Even while you’re gainfully employed, review your resume regularly, paying particular attention to these three areas:
1. Contact information
Provide a personal phone number (many people make the mistake of leaving this out), mailing address and email address. Never use contact information from your current position. Your current employer doesn’t want you using work time and resources for career management, and prospective employers don’t want to think you’ll be doing that when you work for them.
Also provide links to your profiles on LinkedIn, Twitter, Facebook and Google+, and your personal blog, website, online portfolio and Skype address. For more tips, see my social media strategies for executives.
2. Personal brand
Be sure your resume reinforces your personal brand. Consider the overall look and feel, font choice and sizes, and the language and tone. Be sure to convey your unique promise of value. What differentiates you from others? What are your special areas of expertise?
Use the same font and heading styles in your resume, cover letter and any other marketing materials. Hint: Sans serif fonts such as Arial or Calibri are easiest to read both on screen and in print.
For more branding tips, see my top five branding mistakes to avoid during a job search.
3. Projective section
This is my own term for the top third of the page, where you seduce the reader to keep reading. It’s a combination of what used to be known as the Profile and Objective sections.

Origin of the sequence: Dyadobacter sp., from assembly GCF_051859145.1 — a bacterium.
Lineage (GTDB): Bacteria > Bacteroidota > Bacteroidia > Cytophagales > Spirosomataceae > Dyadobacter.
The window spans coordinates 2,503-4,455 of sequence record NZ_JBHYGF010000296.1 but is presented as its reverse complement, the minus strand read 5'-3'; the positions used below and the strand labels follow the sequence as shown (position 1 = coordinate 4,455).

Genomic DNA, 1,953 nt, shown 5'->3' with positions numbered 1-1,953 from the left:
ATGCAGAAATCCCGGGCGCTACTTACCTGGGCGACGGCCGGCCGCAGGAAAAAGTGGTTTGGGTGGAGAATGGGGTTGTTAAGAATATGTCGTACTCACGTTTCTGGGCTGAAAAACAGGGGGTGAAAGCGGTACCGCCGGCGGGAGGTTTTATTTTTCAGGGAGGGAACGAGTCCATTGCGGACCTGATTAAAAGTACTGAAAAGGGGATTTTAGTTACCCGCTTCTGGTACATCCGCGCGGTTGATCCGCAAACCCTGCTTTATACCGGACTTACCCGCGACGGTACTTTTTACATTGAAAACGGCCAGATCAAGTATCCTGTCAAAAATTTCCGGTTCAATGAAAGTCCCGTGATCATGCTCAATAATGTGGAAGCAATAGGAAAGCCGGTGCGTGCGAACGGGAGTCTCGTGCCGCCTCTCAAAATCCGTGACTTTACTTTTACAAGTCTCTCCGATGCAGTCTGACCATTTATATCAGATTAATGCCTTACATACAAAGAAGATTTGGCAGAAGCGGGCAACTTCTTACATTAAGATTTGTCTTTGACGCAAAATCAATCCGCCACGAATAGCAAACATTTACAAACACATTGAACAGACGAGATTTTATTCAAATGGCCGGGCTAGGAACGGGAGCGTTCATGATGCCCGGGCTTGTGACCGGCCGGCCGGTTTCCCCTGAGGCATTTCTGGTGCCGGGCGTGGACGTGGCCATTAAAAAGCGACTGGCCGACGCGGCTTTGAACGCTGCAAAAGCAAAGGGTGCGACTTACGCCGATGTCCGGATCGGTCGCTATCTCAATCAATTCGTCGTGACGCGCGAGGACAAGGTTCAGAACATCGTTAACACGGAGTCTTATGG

For a compelling Projective section, answer these four questions:
- What ONE WORD best describes you? Steer clear of the overused, cliché terms like passionate or driven. Choose a powerful, resonating word that will stand out and be memorable. Then be prepared to defend it in the interview with stories, examples and specific accomplishments.
- Describe your leadership style. We all lead differently. How do you make sure things get done? How do you help team members grow and develop? How do you make tough decisions? How do you manage your time and priorities?
- Describe your communication style. How do you cope with different personality types? How do you get your own point across while also understanding and accommodating another person’s point of view? How do you manage high-pressure situations?
- What are you renowned for? How do others describe you? What stands out most about you? How will hiring you benefit the organization?
By being proactive to update your resume on a regular basis, you’ll always be ready for whatever comes your way. That puts you squarely in charge of managing your own career.